Passengers say they were charged for personal bags that met carriers guidelines
PHILADELPHIA (WPVI) -- A popular discount airliner that operates out of both Philadelphia International and Trenton-Mercer airports is accused of misleading passengers and improperly charging for bags.
The lawsuit and some passengers said gate agents are flagging their free personal item bags that meet size requirements as oversized and then charging them a $99 fee.
"It was just embarrassing and just so frustrating," said Monica Smith of Bucks County.
Smith said she tried to board a Frontier flight to Florida at Trenton Mercer Airport in April. She had her backpack as her free personal carry-on item and said it fit in the sizer at the gate. But a gate agent said it didn't meet the size requirement and she would have to pay $100 on the spot at the gate.
"I'm in shock. I'm absolutely in shock," she said. "I'm looking at my bag and I'm looking at her and I'm like, 'No ma'am, no it clearly fits.'"
Smith said after some back and forth, the Frontier gate agent called the sheriff.
"The sheriff gives me instructions and he says, 'Listen, just take pictures of it, I see that it fits,'" she said. "Pay the $100 so that you can go on your trip."
Smith said that turned out not to be an option. The next thing she knew, the gate agent shut the boarding door, and she and her daughter missed the flight.
"She was just determined to make sure that I paid for this bag," she added.
On TikTok, the Investigative Team found video threads about complaints and even hacks to get a personal item bag past the gate.
"At the end of the day, they lied," said Attorney Mike Mann.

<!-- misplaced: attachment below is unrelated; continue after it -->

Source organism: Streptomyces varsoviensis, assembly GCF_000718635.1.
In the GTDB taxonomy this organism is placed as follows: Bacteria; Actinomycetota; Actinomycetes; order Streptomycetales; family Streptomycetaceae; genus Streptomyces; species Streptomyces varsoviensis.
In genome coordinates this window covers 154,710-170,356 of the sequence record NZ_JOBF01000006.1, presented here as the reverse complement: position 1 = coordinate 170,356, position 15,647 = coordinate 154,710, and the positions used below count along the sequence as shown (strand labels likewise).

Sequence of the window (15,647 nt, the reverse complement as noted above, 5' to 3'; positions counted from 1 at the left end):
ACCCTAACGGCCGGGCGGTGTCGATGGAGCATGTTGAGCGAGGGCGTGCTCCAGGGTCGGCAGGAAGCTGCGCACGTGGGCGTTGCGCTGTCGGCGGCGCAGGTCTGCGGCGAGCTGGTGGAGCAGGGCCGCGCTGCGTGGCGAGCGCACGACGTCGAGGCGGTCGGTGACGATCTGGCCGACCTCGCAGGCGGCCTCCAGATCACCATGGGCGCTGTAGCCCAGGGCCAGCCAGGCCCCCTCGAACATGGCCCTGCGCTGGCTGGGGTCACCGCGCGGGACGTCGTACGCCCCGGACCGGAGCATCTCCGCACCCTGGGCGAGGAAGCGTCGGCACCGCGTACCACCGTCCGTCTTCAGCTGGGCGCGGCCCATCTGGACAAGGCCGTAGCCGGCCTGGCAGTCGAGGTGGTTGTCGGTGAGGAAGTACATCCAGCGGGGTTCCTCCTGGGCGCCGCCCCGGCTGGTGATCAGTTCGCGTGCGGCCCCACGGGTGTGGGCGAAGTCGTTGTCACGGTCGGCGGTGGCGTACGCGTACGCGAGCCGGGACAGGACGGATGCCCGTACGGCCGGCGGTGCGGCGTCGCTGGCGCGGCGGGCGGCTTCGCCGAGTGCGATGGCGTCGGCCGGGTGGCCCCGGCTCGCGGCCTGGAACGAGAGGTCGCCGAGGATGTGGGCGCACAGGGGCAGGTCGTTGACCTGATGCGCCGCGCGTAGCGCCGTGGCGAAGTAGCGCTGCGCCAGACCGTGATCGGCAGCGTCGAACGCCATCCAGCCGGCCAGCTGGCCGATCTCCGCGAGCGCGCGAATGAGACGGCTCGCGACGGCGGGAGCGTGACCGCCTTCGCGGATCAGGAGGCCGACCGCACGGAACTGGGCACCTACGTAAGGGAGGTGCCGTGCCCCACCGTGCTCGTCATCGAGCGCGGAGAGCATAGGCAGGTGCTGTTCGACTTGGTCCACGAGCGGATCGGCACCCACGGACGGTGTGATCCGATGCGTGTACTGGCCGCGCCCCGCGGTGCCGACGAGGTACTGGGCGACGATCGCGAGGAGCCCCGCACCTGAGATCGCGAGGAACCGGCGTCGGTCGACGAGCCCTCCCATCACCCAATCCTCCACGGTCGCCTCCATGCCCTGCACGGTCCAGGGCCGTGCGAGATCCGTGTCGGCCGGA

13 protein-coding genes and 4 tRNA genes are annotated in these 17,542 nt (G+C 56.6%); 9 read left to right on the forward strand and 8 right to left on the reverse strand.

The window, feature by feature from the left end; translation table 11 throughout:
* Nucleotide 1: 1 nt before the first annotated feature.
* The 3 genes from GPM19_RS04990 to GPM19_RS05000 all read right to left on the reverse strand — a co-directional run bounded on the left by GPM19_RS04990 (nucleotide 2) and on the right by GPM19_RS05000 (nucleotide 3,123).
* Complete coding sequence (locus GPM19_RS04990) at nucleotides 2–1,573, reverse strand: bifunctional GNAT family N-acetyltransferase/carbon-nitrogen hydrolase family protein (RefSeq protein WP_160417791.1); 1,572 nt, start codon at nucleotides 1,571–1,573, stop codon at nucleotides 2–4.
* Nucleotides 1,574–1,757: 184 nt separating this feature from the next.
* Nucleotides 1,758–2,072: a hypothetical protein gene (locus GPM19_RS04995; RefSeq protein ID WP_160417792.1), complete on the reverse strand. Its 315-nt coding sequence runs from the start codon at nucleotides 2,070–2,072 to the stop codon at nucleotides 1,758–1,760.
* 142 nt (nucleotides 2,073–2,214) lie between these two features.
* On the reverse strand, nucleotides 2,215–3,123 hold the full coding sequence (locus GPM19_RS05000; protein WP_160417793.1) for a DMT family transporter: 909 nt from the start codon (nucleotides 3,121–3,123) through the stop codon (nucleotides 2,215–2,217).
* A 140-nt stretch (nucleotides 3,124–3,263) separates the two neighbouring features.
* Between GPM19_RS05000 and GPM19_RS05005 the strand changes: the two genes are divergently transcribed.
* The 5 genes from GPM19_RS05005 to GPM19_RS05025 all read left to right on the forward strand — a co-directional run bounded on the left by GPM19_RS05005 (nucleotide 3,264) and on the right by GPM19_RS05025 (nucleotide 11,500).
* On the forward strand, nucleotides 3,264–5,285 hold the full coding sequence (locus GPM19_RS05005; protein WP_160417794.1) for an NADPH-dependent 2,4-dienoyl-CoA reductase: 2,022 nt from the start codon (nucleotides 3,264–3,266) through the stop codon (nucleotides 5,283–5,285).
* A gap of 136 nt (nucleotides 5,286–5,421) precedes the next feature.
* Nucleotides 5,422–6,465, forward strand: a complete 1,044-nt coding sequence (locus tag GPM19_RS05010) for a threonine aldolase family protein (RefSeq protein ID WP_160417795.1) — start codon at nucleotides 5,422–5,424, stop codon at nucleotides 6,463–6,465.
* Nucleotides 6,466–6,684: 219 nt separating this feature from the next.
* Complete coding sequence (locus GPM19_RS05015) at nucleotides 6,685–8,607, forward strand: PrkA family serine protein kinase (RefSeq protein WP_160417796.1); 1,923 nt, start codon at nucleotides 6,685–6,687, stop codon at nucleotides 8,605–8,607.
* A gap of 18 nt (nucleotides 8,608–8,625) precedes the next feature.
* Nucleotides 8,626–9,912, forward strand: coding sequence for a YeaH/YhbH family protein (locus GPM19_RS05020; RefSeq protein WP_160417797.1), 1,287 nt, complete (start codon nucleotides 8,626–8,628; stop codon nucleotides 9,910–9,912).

Mann represents nearly a dozen plaintiffs in a proposed class action lawsuit against Frontier. Smith is not part of the Mann's lawsuit.
"They said that personal items were a certain size and passengers were showing up with that bag size, and then getting charged," said Mann.
The lawsuit accuses the Denver-based airline of not only flagging properly sized bags but also accuses Frontier of using bag sizes smaller than the advertised dimension of 14" tall x 18" wide x 8" long.
Mann also claims Frontier has a quota for flagging personal items.
In exchange, he said Frontier gate agents get a $10 kickback for every $100 charged.
"We've got people bragging about it," said Mann. "You know, making a couple thousand bucks just off the commission."
A Frontier Airlines flight attendant spoke to the Investigative Team on the condition she'd remain anonymous for fear of losing her job.
"I feel the passengers are being extorted," she said.
She also confirmed the $10 commissions and said flight attendants like herself have to deal with the fallout from passengers.
"They're crying, they're distraught, they're angry," she said. "They want to take it out on the next Frontier person."
The Investigative Team flew Frontier from Philadelphia International Airport. We also witnessed passengers flagged at the gate and even emptying bags to avoid trying to pay the $99 fee.
"It's not fair," said one passenger to our Investigative Team. "They flagged my bag but not everyone's. Other people got on with much larger bags."
A spokesperson for Frontier told us it can't comment on pending litigation but did not deny the incentive program for gate agents.
In a statement, Frontier said:
"Incentives for our airport customer service agents help ensure compliance with our policies and that all customers are treated equally. Most customers pay for their bags in advance, in accordance with our policies, and we provide multiple reminders and opportunities to do so at a lower price in advance of departure. Allowing customers to board without paying would be inequitable to every other customer who paid for their bags as required."
Frontier has also filed a motion to dismiss the lawsuit. In legal filings, the discount airline said it is barred by the carrier agreement and federal law.